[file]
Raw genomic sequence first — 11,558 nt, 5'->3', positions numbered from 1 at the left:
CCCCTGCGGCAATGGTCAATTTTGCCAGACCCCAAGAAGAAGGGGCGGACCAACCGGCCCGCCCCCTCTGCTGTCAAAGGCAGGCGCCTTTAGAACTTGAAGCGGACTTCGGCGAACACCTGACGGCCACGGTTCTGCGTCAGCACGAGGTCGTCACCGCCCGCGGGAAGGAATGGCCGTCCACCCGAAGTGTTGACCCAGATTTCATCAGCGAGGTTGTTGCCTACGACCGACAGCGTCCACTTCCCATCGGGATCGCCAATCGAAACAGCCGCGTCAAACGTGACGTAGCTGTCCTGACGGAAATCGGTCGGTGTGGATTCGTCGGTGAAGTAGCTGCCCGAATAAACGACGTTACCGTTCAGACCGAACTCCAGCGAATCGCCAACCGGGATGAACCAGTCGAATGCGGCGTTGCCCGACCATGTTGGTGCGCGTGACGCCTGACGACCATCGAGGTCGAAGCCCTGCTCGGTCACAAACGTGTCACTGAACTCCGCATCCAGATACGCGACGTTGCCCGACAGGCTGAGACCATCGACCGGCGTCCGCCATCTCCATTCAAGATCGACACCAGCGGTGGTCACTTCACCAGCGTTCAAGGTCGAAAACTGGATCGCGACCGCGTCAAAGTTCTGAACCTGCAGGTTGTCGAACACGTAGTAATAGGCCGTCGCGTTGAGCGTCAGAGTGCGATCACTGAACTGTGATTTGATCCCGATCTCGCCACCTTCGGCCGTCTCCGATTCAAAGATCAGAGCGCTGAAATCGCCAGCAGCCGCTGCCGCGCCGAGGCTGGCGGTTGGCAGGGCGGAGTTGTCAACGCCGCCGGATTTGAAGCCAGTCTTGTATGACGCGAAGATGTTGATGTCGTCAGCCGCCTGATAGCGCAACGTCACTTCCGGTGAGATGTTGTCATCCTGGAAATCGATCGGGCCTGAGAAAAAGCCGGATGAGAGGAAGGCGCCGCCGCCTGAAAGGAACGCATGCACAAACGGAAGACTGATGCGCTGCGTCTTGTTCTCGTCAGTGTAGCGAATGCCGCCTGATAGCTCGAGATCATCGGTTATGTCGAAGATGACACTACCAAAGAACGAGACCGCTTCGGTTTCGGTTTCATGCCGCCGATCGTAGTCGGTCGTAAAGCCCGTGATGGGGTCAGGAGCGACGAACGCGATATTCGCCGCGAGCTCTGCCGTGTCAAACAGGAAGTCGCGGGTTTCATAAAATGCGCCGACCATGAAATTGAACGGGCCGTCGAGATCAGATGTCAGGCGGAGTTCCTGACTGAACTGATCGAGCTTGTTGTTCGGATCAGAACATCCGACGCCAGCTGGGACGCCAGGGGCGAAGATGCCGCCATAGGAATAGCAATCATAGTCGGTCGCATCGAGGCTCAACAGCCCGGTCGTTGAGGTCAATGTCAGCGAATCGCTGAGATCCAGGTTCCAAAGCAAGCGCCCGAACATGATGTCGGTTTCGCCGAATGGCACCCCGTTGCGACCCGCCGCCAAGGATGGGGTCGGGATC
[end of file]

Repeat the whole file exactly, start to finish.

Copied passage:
Raw genomic sequence first — 11,558 nt, 5'->3', positions numbered from 1 at the left:
CCCCTGCGGCAATGGTCAATTTTGCCAGACCCCAAGAAGAAGGGGCGGACCAACCGGCCCGCCCCCTCTGCTGTCAAAGGCAGGCGCCTTTAGAACTTGAAGCGGACTTCGGCGAACACCTGACGGCCACGGTTCTGCGTCAGCACGAGGTCGTCACCGCCCGCGGGAAGGAATGGCCGTCCACCCGAAGTGTTGACCCAGATTTCATCAGCGAGGTTGTTGCCTACGACCGACAGCGTCCACTTCCCATCGGGATCGCCAATCGAAACAGCCGCGTCAAACGTGACGTAGCTGTCCTGACGGAAATCGGTCGGTGTGGATTCGTCGGTGAAGTAGCTGCCCGAATAAACGACGTTACCGTTCAGACCGAACTCCAGCGAATCGCCAACCGGGATGAACCAGTCGAATGCGGCGTTGCCCGACCATGTTGGTGCGCGTGACGCCTGACGACCATCGAGGTCGAAGCCCTGCTCGGTCACAAACGTGTCACTGAACTCCGCATCCAGATACGCGACGTTGCCCGACAGGCTGAGACCATCGACCGGCGTCCGCCATCTCCATTCAAGATCGACACCAGCGGTGGTCACTTCACCAGCGTTCAAGGTCGAAAACTGGATCGCGACCGCGTCAAAGTTCTGAACCTGCAGGTTGTCGAACACGTAGTAATAGGCCGTCGCGTTGAGCGTCAGAGTGCGATCACTGAACTGTGATTTGATCCCGATCTCGCCACCTTCGGCCGTCTCCGATTCAAAGATCAGAGCGCTGAAATCGCCAGCAGCCGCTGCCGCGCCGAGGCTGGCGGTTGGCAGGGCGGAGTTGTCAACGCCGCCGGATTTGAAGCCAGTCTTGTATGACGCGAAGATGTTGATGTCGTCAGCCGCCTGATAGCGCAACGTCACTTCCGGTGAGATGTTGTCATCCTGGAAATCGATCGGGCCTGAGAAAAAGCCGGATGAGAGGAAGGCGCCGCCGCCTGAAAGGAACGCATGCACAAACGGAAGACTGATGCGCTGCGTCTTGTTCTCGTCAGTGTAGCGAATGCCGCCTGATAGCTCGAGATCATCGGTTATGTCGAAGATGACACTACCAAAGAACGAGACCGCTTCGGTTTCGGTTTCATGCCGCCGATCGTAGTCGGTCGTAAAGCCCGTGATGGGGTCAGGAGCGACGAACGCGATATTCGCCGCGAGCTCTGCCGTGTCAAACAGGAAGTCGCGGGTTTCATAAAATGCGCCGACCATGAAATTGAACGGGCCGTCGAGATCAGATGTCAGGCGGAGTTCCTGACTGAACTGATCGAGCTTGTTGTTCGGATCAGAACATCCGACGCCAGCTGGGACGCCAGGGGCGAAGATGCCGCCATAGGAATAGCAATCATAGTCGGTCGCATCGAGGCTCAACAGCCCGGTCGTTGAGGTCAATGTCAGCGAATCGCTGAGATCCAGGTTCCAAAGCAAGCGCCCGAACATGATGTCGGTTTCGCCGAATGGCACCCCGTTGCGACCCGCCGCCAAGGATGGGGTCGGGATC